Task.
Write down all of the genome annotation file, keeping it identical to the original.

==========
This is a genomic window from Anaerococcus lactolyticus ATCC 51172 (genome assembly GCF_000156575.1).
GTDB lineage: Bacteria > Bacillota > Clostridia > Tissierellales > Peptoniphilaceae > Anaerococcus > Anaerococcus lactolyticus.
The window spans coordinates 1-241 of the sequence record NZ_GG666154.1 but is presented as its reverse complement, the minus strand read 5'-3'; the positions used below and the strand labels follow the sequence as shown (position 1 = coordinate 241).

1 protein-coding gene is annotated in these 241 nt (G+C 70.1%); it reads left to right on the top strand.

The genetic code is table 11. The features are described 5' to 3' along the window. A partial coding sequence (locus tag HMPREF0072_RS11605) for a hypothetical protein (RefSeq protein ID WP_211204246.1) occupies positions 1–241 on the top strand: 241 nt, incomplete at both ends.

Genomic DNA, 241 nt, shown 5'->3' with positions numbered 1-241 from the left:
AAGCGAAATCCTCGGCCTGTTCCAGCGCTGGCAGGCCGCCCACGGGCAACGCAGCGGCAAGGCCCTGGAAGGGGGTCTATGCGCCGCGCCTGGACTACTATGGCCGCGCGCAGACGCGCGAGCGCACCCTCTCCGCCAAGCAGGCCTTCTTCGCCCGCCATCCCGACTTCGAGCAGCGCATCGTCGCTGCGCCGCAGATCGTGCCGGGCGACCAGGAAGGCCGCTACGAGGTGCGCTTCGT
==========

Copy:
This is a genomic window from Anaerococcus lactolyticus ATCC 51172 (genome assembly GCF_000156575.1).
GTDB lineage: Bacteria > Bacillota > Clostridia > Tissierellales > Peptoniphilaceae > Anaerococcus > Anaerococcus lactolyticus.
The window spans coordinates 1-241 of the sequence record NZ_GG666154.1 but is presented as its reverse complement, the minus strand read 5'-3'; the positions used below and the strand labels follow the sequence as shown (position 1 = coordinate 241).

1 protein-coding gene is annotated in these 241 nt (G+C 70.1%); it reads left to right on the top strand.

The genetic code is table 11. The features are described 5' to 3' along the window. A partial coding sequence (locus tag HMPREF0072_RS11605) for a hypothetical protein (RefSeq protein ID WP_211204246.1) occupies positions 1–241 on the top strand: 241 nt, incomplete at both ends.

Genomic DNA, 241 nt, shown 5'->3' with positions numbered 1-241 from the left:
AAGCGAAATCCTCGGCCTGTTCCAGCGCTGGCAGGCCGCCCACGGGCAACGCAGCGGCAAGGCCCTGGAAGGGGGTCTATGCGCCGCGCCTGGACTACTATGGCCGCGCGCAGACGCGCGAGCGCACCCTCTCCGCCAAGCAGGCCTTCTTCGCCCGCCATCCCGACTTCGAGCAGCGCATCGTCGCTGCGCCGCAGATCGTGCCGGGCGACCAGGAAGGCCGCTACGAGGTGCGCTTCGT